Wednesday, March 01, 2006

Mene, Mene, Tekel, Upharsin

It's Ash Wednesday, exactly six months later, and a good time to bring this post back to the top.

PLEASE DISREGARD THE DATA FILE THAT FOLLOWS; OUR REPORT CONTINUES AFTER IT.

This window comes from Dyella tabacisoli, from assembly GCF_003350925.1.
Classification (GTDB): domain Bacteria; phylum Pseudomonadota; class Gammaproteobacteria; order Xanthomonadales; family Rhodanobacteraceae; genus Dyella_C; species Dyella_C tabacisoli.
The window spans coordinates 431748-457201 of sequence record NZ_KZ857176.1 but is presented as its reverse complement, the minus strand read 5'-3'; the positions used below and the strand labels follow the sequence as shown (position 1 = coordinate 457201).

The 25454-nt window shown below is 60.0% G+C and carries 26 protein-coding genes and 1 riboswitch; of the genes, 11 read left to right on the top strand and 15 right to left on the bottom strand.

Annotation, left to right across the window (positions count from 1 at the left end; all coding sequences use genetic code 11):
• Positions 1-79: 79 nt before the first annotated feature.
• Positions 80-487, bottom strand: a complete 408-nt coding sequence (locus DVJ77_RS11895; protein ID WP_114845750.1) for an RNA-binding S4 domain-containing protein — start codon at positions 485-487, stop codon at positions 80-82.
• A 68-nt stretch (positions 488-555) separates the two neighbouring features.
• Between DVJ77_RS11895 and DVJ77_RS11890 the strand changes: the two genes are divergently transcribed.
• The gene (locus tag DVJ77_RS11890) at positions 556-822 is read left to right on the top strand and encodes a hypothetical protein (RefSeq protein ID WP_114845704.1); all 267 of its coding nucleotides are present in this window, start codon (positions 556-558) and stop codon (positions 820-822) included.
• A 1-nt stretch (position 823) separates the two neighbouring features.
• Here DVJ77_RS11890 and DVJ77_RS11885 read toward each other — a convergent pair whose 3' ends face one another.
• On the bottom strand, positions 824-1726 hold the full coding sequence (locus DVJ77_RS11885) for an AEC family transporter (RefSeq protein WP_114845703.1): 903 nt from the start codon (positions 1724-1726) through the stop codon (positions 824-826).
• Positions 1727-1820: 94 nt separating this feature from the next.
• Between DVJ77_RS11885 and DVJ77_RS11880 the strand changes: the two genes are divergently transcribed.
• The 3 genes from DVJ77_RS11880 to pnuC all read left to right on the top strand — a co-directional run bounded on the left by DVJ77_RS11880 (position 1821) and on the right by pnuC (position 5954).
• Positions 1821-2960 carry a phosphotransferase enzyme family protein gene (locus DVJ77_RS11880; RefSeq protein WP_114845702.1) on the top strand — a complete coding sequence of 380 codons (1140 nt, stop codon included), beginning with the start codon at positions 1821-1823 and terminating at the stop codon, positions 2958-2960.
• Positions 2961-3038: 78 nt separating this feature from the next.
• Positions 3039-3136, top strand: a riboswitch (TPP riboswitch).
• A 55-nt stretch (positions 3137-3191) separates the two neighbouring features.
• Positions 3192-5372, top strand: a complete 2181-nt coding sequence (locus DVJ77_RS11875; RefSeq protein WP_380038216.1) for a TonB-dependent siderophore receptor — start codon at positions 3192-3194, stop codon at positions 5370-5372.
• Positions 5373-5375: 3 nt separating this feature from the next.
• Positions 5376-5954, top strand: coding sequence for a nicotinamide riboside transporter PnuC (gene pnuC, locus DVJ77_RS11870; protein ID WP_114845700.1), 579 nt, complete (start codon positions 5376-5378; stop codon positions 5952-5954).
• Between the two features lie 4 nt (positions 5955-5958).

[For those who don't recognize "Mene, Mene, Tekel, Upharsin", the words are the storied "writing on the wall" that appear during Belshazzar's Feast in the book of Daniel, chapter 5. In the story, young, arrogant and dissolute King Belshazzar has succeeded to his father Nebuchadnezzar's rule over Babylonia (now, incidentally, known as Iraq). Heedless of the concerns of his ordinary subjects, Belshazzar throws a big self-adulatory private party for himself and his most favored cronies, and serves food and wine from the chalices and other treasures plundered from the Jerusalem Temple, at which point the cryptic writing suddenly appears on the palace wall. Belshazzar's inside circle of sycophantic advisors is stumped and sends for Nebuchadnezzar's wise old Hebrew counselor Daniel, who interprets the words: "MENE (meining "measure") -- your reign is measured and brought to an end; TEKEL (meaning "shekel" or "weigh") -- you are weighed in the scales and found wanting; PARSIN (meaning both "divide" and "Persian") -- your kingdom will be divided between the Medes and the Persians."]


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